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A voulge (occasionally called a pole cleaver) is a type of polearm that existed alongside the similar glaive in medieval Europe.  Superficially, a voulge might strongly resemble a glaive, but there are some notable differences in construction.  First, the attachment of the voulge blade to the shaft was usually done by binding the lower two thirds of the blade to the side of the pole; the glaive would often have a socket built into the blade itself and was mounted on top of the pole. In addition, while both had curved blades, that of the voulge was broad and meant for hacking, while that of the glaive was narrow and meant more for cutting. A voulge thus looks something like a squashed bardiche, or just a meat cleaver attached to a long pole.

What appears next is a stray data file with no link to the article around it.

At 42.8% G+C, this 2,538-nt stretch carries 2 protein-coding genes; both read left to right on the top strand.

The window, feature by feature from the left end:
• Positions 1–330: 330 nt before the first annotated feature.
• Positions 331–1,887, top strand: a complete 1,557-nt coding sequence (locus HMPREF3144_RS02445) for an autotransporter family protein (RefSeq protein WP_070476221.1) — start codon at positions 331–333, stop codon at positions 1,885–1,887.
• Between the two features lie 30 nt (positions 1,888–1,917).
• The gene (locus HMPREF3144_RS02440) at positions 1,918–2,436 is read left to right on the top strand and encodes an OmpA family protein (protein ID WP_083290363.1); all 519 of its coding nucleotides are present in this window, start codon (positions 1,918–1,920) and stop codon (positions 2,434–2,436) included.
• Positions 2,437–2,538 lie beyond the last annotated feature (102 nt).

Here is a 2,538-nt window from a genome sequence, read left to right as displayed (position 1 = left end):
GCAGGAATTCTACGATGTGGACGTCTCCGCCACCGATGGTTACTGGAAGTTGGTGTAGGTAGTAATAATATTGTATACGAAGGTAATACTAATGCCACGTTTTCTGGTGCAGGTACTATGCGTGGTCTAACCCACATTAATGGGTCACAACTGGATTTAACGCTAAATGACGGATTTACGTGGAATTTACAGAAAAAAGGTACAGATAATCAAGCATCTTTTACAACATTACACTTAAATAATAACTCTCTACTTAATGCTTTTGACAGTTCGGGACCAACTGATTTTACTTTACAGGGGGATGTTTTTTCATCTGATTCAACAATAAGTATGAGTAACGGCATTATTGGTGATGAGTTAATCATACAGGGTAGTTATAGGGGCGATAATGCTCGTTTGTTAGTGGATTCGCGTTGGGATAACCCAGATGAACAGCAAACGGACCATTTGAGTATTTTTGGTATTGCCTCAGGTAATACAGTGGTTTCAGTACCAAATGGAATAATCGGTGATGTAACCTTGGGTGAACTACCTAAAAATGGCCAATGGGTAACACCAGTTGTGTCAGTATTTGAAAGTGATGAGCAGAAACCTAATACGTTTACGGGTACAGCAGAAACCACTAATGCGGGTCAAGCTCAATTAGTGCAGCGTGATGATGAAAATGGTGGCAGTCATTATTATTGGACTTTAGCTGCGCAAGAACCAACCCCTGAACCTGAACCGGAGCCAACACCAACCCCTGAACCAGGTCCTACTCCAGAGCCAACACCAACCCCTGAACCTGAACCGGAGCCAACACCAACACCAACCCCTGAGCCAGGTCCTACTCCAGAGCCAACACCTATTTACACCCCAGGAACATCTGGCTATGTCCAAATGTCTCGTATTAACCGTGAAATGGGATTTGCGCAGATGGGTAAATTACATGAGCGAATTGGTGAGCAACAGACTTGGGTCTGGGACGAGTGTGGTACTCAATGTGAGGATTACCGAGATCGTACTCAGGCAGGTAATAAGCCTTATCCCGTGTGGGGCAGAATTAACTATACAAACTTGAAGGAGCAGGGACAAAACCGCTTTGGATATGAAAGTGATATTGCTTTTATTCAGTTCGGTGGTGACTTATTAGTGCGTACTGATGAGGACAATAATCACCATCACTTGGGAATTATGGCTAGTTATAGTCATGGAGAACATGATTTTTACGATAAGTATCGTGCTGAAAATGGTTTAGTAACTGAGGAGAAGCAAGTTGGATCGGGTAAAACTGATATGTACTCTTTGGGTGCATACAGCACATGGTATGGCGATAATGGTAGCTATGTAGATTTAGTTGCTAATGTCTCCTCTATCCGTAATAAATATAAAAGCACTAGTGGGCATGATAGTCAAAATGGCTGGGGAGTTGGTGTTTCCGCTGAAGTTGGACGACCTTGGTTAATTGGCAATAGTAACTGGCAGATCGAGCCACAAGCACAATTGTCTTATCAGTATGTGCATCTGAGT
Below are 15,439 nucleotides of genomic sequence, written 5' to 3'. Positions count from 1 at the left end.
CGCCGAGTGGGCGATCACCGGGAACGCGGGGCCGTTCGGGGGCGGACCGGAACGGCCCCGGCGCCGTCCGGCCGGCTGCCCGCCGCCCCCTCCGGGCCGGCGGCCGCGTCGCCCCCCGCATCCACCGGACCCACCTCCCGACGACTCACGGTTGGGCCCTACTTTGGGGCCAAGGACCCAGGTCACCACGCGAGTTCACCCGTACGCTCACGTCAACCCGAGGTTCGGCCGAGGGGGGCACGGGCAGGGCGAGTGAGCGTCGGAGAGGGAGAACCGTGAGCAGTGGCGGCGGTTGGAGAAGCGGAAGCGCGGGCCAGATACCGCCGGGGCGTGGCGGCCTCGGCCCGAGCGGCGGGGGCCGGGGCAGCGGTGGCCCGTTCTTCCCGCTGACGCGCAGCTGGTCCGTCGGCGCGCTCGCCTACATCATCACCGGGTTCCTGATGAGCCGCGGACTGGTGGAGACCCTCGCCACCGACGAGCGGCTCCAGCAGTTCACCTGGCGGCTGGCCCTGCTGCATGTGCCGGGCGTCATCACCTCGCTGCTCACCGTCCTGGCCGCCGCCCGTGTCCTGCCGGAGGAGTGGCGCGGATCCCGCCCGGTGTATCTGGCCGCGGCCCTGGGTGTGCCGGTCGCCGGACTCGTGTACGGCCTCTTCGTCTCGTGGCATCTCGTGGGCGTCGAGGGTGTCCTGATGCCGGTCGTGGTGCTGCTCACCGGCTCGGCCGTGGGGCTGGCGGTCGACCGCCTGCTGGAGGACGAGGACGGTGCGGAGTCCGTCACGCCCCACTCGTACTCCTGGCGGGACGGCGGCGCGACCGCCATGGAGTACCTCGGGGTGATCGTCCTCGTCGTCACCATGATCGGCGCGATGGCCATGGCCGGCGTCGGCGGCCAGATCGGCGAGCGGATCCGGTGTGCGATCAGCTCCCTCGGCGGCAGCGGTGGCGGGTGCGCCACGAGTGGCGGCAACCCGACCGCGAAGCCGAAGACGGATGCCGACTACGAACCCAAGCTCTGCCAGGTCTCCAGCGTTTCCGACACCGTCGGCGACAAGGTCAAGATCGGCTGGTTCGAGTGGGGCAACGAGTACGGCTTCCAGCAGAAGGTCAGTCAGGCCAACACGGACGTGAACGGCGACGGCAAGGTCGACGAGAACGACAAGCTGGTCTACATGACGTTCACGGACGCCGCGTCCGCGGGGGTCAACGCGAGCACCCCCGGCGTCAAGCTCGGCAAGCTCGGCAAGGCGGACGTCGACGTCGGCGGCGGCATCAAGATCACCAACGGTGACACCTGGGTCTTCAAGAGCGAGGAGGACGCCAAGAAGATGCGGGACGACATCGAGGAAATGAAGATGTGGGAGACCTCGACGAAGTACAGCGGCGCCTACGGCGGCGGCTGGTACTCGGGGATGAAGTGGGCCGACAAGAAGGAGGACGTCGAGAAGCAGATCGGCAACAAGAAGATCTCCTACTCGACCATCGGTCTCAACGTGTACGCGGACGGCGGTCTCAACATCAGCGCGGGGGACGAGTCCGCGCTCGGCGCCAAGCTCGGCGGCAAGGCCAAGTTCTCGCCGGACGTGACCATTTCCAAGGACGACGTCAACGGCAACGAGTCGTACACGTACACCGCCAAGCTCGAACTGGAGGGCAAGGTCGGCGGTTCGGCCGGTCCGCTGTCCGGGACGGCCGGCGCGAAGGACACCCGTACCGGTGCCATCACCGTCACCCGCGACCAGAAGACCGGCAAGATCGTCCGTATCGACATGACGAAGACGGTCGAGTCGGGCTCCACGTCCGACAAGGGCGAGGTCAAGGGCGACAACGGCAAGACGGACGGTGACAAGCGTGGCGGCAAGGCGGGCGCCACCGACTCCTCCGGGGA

In early designs it consisted solely of a cutting edge, but in time voulges often had a 'pointed-top' blade for stabbing. Hooks were also incorporated onto the back of the blade, in which case they are referred to as "voulge-guisarmes".
The voulge was commonly used by the French. The Hundred Years War provided many opportunities to prove its utility. It is commonly believed that this was the base design used in the creation of the bayonet, also credited to the French.
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